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Focal adhesion kinase localizes to sites of cell-to-cell contact in vivo and increases apically in rat uterine luminal epithelium and the blastocyst at the time of implantation

Authors

  • Yui Kaneko,

    1. School of Medical Sciences (Discipline of Anatomy and Histology) and The Bosch Institute, Anderson Stuart Building F13, The University of Sydney, Sydney, NSW 2006, Australia
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  • Laura Lecce,

    1. School of Medical Sciences (Discipline of Anatomy and Histology) and The Bosch Institute, Anderson Stuart Building F13, The University of Sydney, Sydney, NSW 2006, Australia
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  • Margot L. Day,

    1. School of Medical Sciences (Discipline of Physiology) and The Bosch Institute, Medical Foundation Building K25, The University of Sydney, Sydney, NSW 2006, Australia
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  • Christopher R. Murphy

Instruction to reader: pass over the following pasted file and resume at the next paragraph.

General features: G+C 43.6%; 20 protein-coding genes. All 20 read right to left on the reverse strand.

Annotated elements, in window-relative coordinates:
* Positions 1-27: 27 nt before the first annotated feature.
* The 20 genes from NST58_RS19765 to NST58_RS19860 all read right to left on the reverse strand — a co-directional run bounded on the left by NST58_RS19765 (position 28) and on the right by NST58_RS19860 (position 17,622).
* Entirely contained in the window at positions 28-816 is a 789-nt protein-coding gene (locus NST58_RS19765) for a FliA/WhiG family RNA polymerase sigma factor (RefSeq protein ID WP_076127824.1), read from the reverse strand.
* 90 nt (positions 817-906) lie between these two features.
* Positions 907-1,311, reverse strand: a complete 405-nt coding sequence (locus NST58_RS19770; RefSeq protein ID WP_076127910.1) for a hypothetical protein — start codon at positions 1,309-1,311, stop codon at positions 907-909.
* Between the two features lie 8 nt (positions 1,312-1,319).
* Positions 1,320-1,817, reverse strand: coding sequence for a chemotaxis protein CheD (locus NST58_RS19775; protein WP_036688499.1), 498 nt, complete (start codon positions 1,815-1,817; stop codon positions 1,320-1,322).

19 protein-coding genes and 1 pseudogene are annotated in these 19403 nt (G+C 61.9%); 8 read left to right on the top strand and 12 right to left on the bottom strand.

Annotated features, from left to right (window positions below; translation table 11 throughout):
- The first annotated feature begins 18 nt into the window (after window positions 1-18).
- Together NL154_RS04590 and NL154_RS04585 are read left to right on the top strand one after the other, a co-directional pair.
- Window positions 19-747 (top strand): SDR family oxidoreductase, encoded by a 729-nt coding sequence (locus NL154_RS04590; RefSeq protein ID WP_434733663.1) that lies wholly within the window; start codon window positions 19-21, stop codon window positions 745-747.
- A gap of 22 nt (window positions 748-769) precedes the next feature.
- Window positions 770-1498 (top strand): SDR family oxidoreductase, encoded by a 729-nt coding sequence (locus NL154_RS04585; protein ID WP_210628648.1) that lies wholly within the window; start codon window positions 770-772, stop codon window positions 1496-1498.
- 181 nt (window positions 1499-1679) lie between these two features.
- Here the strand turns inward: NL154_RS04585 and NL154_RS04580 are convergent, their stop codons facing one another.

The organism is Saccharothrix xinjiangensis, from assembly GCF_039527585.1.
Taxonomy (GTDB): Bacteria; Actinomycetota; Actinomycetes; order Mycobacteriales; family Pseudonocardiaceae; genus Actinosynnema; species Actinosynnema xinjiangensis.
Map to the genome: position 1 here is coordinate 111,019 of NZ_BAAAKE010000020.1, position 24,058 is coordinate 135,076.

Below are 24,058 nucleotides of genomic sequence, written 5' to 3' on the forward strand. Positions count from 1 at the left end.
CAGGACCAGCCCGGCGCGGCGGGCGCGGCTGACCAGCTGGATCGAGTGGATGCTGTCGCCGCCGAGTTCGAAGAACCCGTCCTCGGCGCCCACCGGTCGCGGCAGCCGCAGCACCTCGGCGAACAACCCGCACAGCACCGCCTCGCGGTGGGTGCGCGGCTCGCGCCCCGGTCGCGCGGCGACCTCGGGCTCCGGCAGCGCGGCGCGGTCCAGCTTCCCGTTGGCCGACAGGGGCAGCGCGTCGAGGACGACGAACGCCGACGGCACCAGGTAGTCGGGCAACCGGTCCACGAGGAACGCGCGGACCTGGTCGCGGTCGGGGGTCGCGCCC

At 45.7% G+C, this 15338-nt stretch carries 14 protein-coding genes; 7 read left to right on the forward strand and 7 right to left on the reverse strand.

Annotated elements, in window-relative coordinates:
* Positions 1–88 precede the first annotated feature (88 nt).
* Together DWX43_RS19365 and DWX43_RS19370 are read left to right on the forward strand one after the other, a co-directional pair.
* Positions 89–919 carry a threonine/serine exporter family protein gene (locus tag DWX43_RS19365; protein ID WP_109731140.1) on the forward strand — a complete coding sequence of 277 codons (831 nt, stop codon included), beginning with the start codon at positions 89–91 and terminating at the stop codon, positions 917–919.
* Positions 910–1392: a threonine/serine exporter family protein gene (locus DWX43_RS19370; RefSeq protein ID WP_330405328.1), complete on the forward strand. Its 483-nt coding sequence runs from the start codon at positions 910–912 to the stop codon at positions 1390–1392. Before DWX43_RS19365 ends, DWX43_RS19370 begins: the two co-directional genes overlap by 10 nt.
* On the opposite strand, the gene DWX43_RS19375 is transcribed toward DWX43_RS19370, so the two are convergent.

Corresponding author
    1. School of Medical Sciences (Discipline of Anatomy and Histology) and The Bosch Institute, Anderson Stuart Building F13, The University of Sydney, Sydney, NSW 2006, Australia
    • School of Medical Sciences (Discipline of Anatomy and Histology) and The Bosch Institute, The University of Sydney, Sydney, Australia
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Abstract

Focal adhesions play an important role in promoting embryo invasion; in particular, focal adhesions disassemble at the time of implantation in the rat, facilitating the detachment of the uterine luminal epithelium to allow the embryo to invade the endometrium. This study investigated focal adhesion protein, focal adhesion kinase (FAK) in the rat uterine luminal, and glandular epithelial cells to understand the dynamics of focal adhesions during early pregnancy. FAK undergoes extensive distributional change during early pregnancy, and surprisingly, FAK was not localized at the site of focal adhesions, instead being localized to the site of cell-to-cell contact and colocalizing with ZO-1 on day 1 of pregnancy. At the time of implantation, FAK increases in the apical region of the uterine luminal epithelial cells which was regulated by progesterone. Using an in vitro co-culture model of rat blastocysts attached to Ishikawa cells, FAK was present apically both in the rat blastocyst and the Ishikawa cells, suggesting a role in attachment andin mediating signal transduction between these two genetically different cell types. J. Morphol., 2012. © 2012 Wiley Periodicals, Inc.

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